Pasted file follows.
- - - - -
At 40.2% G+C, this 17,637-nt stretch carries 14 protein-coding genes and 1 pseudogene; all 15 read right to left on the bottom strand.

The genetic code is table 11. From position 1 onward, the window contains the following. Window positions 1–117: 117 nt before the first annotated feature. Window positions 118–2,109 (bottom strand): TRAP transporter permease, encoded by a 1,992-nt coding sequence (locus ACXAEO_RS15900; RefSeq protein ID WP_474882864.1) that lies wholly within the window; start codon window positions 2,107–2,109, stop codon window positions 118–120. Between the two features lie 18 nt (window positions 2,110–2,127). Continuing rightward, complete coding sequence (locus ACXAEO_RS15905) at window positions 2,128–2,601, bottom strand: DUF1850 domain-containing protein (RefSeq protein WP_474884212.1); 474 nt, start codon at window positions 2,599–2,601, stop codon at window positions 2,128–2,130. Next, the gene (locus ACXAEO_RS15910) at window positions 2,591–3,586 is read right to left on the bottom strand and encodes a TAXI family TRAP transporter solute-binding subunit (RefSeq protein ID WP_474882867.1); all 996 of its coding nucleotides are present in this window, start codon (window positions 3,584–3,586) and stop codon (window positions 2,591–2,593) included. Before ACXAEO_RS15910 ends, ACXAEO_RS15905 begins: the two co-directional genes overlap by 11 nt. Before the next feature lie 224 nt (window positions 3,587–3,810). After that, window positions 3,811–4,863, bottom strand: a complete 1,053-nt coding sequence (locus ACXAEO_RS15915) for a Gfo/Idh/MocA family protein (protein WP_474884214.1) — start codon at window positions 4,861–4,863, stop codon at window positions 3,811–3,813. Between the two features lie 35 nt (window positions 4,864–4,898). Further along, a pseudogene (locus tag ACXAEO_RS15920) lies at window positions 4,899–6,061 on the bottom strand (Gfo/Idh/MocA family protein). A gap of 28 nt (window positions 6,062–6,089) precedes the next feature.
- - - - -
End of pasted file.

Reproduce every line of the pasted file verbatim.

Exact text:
At 40.2% G+C, this 17,637-nt stretch carries 14 protein-coding genes and 1 pseudogene; all 15 read right to left on the bottom strand.

The genetic code is table 11. From position 1 onward, the window contains the following. Window positions 1–117: 117 nt before the first annotated feature. Window positions 118–2,109 (bottom strand): TRAP transporter permease, encoded by a 1,992-nt coding sequence (locus ACXAEO_RS15900; RefSeq protein ID WP_474882864.1) that lies wholly within the window; start codon window positions 2,107–2,109, stop codon window positions 118–120. Between the two features lie 18 nt (window positions 2,110–2,127). Continuing rightward, complete coding sequence (locus ACXAEO_RS15905) at window positions 2,128–2,601, bottom strand: DUF1850 domain-containing protein (RefSeq protein WP_474884212.1); 474 nt, start codon at window positions 2,599–2,601, stop codon at window positions 2,128–2,130. Next, the gene (locus ACXAEO_RS15910) at window positions 2,591–3,586 is read right to left on the bottom strand and encodes a TAXI family TRAP transporter solute-binding subunit (RefSeq protein ID WP_474882867.1); all 996 of its coding nucleotides are present in this window, start codon (window positions 3,584–3,586) and stop codon (window positions 2,591–2,593) included. Before ACXAEO_RS15910 ends, ACXAEO_RS15905 begins: the two co-directional genes overlap by 11 nt. Before the next feature lie 224 nt (window positions 3,587–3,810). After that, window positions 3,811–4,863, bottom strand: a complete 1,053-nt coding sequence (locus ACXAEO_RS15915) for a Gfo/Idh/MocA family protein (protein WP_474884214.1) — start codon at window positions 4,861–4,863, stop codon at window positions 3,811–3,813. Between the two features lie 35 nt (window positions 4,864–4,898). Further along, a pseudogene (locus tag ACXAEO_RS15920) lies at window positions 4,899–6,061 on the bottom strand (Gfo/Idh/MocA family protein). A gap of 28 nt (window positions 6,062–6,089) precedes the next feature.